Live cattle markets ease - CME

Lean hogs approach one-month high
calendar icon 6 September 2023
clock icon 2 minute read

Chicago Mercantile Exchange (CME) lean hog futures neared a one-month high on Tuesday on expectations for increased U.S. pork exports and tightening supplies, reported Reuters.

Demand for US pork is benefiting as high pig prices in Europe cause global importers to shift some business to the United States, where pig prices have been weak, analysts said. Pig prices soared to records in Europe after farmers cut output due high grain and energy costs.

"The US pork industry is literally stealing market share because of their high prices," said Dennis Smith, commodity broker for Archer Financial Services in Chicago.

Most-active October lean hog futures ended up 0.125 cent at 83.175 cents per pound after touching its highest price since Aug. 8 at 84.725 cents.

The US Department of Agriculture is slated to issue weekly export sales data on Friday, one day later than usual following the Labor Day holiday on Monday. Last week, the government reported that US pork export sales in the week ended Aug. 24 were 36,900 metric tons for 2023, up 45% from the prior four-week average.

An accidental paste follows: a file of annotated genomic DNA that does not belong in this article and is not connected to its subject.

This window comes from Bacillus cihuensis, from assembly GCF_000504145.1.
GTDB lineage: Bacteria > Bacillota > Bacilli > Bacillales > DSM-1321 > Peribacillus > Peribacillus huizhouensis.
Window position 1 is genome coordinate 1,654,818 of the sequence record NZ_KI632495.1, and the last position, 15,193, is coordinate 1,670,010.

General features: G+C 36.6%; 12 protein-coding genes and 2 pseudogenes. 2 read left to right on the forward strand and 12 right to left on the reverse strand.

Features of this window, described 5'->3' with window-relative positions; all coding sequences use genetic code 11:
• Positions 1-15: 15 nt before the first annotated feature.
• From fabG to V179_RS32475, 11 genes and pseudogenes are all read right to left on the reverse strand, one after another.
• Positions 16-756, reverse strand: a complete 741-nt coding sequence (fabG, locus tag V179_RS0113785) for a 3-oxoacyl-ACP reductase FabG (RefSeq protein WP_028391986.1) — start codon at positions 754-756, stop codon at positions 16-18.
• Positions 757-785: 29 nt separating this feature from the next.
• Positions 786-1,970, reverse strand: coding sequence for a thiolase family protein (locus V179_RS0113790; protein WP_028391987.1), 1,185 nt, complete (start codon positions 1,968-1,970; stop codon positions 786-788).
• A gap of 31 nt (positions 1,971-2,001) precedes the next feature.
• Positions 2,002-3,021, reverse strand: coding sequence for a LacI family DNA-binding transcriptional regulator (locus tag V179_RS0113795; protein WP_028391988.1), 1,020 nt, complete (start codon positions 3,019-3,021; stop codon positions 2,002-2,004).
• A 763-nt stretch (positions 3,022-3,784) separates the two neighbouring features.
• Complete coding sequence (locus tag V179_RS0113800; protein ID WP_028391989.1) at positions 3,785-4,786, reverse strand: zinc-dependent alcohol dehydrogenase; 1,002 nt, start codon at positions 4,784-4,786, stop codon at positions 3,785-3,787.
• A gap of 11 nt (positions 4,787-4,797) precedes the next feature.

"The exports are improving really nicely," Smith said.

Brokers added that the US herd is contracting at the same time amid increased slaughtering of sows.

The USDA quoted the wholesale pork carcass cutout at $98.87 per cwt, up $5.17, as values soared $18.06 per cwt for pork bellies.

In the feeder cattle market, October futures fell to their lowest price since Aug. 25 and ended down 0.350 cent at 254.300 cents per pound. October live cattle eased 0.200 cent to 179.950 cents per pound,

Boxed beef prices were mixed, the USDA said, with choice cuts rising 99 cents to $315.48 per cwt and select cuts slipping 75 cents to $289.54 per cwt.

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